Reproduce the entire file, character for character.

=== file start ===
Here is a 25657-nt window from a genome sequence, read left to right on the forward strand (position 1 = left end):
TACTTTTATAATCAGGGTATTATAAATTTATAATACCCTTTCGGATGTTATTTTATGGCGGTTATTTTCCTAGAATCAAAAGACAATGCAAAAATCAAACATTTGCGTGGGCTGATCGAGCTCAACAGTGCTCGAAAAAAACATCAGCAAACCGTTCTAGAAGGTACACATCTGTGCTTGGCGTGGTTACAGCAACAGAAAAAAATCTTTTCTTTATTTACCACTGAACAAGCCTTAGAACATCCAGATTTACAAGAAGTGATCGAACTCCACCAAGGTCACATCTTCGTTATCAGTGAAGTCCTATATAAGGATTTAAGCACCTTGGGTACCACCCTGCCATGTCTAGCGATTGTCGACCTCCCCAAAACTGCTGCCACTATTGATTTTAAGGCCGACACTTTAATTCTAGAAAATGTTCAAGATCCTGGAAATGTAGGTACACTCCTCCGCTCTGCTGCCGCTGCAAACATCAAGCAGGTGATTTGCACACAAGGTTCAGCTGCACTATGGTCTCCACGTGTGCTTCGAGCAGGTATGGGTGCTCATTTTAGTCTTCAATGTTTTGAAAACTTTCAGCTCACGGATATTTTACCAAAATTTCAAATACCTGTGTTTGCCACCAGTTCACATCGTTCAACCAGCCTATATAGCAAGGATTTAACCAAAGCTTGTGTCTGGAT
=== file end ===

Here is a 25657-nt window from a genome sequence, read left to right on the forward strand (position 1 = left end):
TACTTTTATAATCAGGGTATTATAAATTTATAATACCCTTTCGGATGTTATTTTATGGCGGTTATTTTCCTAGAATCAAAAGACAATGCAAAAATCAAACATTTGCGTGGGCTGATCGAGCTCAACAGTGCTCGAAAAAAACATCAGCAAACCGTTCTAGAAGGTACACATCTGTGCTTGGCGTGGTTACAGCAACAGAAAAAAATCTTTTCTTTATTTACCACTGAACAAGCCTTAGAACATCCAGATTTACAAGAAGTGATCGAACTCCACCAAGGTCACATCTTCGTTATCAGTGAAGTCCTATATAAGGATTTAAGCACCTTGGGTACCACCCTGCCATGTCTAGCGATTGTCGACCTCCCCAAAACTGCTGCCACTATTGATTTTAAGGCCGACACTTTAATTCTAGAAAATGTTCAAGATCCTGGAAATGTAGGTACACTCCTCCGCTCTGCTGCCGCTGCAAACATCAAGCAGGTGATTTGCACACAAGGTTCAGCTGCACTATGGTCTCCACGTGTGCTTCGAGCAGGTATGGGTGCTCATTTTAGTCTTCAATGTTTTGAAAACTTTCAGCTCACGGATATTTTACCAAAATTTCAAATACCTGTGTTTGCCACCAGTTCACATCGTTCAACCAGCCTATATAGCAAGGATTTAACCAAAGCTTGTGTCTGGAT